Viewed against the tumult of the last seven days when a vast collection of gold, silver, precious stones and priceless jewellery were discovered in the vaults of the Sree Padmanabhaswamy temple here, Monday was a quiet day.

On Monday, Vault E — which is regularly opened by the chief priest of the temple — was opened and inventoried. Golden crowns and ornaments used to adorn the main deity were found in it.

The seven-member Supreme Court-appointed committee, which is inventorying the six vaults of the temple, will meet on July 8 to discuss the modalities of opening Vault B, the only one which remains to be opened. Access beyond a point to this vault is blocked by a thick door resembling that of a strong room. A preliminary inspection of the vault on June 29 revealed numerous silver articles.

The vaults are being inventoried following a Supreme Court order based on a petition filed by a former IPS officer and Supreme Court lawyer, T.P. Sundara Rajan.

June 30, 2011 was, quite literally, a ‘golden day' for the temple. On that day, the panel unearthed a vast collection of idols and artefacts studded with precious stones, including diamonds, rubies and emeralds, in a subterranean chamber of vault A. Golden crowns and staffs and hundreds of kilos of vintage coins were also found.

Though it was widely known that the vaults were a treasure trove, the sheer volume and diversity of the invaluable articles brought to light from Vault A were nothing short of astonishing. However, can a price tag be placed on these riches which have been assiduously built up and zealously guarded over centuries by the kings and queens of erstwhile Travancore? The sovereigns of Travancore ruled their kingdom as ‘Padmanabhadasas,' the servants of the presiding deity.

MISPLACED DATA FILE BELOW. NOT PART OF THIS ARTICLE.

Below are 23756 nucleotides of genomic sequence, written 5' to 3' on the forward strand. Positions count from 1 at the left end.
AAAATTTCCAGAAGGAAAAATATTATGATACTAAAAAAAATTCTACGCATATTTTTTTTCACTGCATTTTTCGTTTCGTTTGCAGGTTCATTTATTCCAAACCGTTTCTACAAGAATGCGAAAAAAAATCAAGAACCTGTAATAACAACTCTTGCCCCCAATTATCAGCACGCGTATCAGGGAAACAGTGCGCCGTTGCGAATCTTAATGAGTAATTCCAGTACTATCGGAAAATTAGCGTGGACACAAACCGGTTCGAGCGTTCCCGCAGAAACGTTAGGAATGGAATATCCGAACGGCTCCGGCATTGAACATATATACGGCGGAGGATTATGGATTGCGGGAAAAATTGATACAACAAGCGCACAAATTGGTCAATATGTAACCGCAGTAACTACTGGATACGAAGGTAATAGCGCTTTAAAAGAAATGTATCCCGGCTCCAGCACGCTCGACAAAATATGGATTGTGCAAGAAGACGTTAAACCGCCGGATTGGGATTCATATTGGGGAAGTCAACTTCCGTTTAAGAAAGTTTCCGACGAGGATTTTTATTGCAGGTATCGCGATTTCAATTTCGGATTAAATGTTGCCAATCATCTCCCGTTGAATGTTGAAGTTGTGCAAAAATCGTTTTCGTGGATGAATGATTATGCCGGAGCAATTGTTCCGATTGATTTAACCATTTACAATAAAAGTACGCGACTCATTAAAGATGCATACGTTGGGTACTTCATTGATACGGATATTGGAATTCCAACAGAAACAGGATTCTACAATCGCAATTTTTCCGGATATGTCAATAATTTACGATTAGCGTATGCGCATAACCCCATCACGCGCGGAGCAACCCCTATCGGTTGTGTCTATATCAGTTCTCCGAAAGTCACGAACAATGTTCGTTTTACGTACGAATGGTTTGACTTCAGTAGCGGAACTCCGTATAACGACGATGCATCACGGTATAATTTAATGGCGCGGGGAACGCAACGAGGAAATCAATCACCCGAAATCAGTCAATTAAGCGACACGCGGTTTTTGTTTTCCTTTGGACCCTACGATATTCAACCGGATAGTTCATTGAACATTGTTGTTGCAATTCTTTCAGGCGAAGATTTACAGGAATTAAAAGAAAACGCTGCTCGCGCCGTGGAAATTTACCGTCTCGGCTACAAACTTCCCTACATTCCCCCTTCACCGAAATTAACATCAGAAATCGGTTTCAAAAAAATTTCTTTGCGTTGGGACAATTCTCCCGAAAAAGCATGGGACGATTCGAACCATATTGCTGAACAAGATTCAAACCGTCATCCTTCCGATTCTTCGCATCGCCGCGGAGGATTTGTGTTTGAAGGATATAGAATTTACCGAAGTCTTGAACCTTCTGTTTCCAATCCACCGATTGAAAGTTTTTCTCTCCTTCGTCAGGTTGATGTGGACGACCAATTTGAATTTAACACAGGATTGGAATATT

The media has been awash with reports that the riches of the articles amount to thousands of crores of rupees. However, the Supreme Court panel is only counting and weighing the treasure. Their value, including antique value, is not being assessed. In fact, Mr. Rajan has made a written submission to the committee that without an assessment of the value of the contents, the inventory would not be complete and proper.

Some of the objects found — the idol of Mahavishnu made of gold and studded with ‘navaratnas', for instance — are deemed to be invaluable by a representative of the Department of Archaeology who is a panel member. So, any ‘value' assigned to any article would only be a guesstimate for now. Also, there are those who argue that the ‘value' of religious artefacts would be much more than just the value of the gold they are made of.

Another important aspect is that the temple has suddenly become a “security concern.” The Kerala government has drawn up a special security plan which includes the deployment of armed policemen and round-the-clock mobile police patrolling. Chief Minister Oommen Chandy on Sunday reviewed the security arrangements with top police officials.

The Supreme Court has ordered that the contents of vaults A and B should be inventoried and placed back.

Considerable anxiety has arisen, mainly among the devotees, regarding the future of these riches. A dominant opinion appears to be that these should be preserved and protected for posterity. The final word on this may well come from the Supreme Court.

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